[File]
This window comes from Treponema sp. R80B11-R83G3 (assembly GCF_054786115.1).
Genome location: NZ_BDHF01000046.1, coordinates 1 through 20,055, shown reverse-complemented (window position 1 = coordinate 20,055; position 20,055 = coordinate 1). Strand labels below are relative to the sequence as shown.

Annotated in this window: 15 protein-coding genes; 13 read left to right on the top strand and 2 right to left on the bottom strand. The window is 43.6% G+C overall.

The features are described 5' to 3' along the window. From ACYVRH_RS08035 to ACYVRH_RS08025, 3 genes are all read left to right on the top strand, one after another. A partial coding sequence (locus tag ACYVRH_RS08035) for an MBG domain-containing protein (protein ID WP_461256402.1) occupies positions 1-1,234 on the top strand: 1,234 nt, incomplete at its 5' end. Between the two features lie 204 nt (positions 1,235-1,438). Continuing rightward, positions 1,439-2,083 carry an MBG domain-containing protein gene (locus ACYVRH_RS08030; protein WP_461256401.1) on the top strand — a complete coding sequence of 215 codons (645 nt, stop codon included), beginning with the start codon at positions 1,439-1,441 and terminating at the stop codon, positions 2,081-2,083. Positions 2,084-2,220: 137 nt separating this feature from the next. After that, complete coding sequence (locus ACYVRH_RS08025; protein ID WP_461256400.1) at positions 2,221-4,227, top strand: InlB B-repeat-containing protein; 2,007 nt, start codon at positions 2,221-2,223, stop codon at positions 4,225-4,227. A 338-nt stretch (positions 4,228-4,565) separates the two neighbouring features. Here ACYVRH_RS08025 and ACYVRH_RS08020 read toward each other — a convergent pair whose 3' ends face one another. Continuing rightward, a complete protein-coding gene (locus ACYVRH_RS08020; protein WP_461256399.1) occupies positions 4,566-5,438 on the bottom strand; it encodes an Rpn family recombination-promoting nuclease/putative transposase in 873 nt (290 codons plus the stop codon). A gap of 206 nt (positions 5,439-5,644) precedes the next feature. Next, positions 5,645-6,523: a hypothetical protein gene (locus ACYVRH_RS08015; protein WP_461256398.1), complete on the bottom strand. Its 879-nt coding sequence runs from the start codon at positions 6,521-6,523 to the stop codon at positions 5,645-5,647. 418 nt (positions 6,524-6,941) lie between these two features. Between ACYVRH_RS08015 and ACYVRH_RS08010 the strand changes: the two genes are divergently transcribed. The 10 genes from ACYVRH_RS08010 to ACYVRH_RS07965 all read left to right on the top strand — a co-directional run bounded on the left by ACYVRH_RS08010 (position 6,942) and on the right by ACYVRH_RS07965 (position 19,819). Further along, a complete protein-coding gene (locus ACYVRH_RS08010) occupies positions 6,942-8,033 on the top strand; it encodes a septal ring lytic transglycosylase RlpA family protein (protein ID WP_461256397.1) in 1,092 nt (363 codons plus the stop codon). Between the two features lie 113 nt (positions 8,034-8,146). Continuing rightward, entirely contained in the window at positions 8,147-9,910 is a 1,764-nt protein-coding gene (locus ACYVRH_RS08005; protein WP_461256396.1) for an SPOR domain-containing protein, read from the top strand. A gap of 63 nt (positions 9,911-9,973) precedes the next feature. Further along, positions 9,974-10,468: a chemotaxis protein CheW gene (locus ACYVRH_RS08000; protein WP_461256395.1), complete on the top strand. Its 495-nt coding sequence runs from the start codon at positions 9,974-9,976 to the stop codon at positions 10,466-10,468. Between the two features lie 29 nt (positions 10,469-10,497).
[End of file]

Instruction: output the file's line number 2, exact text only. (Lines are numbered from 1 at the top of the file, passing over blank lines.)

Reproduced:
Genome location: NZ_BDHF01000046.1, coordinates 1 through 20,055, shown reverse-complemented (window position 1 = coordinate 20,055; position 20,055 = coordinate 1). Strand labels below are relative to the sequence as shown.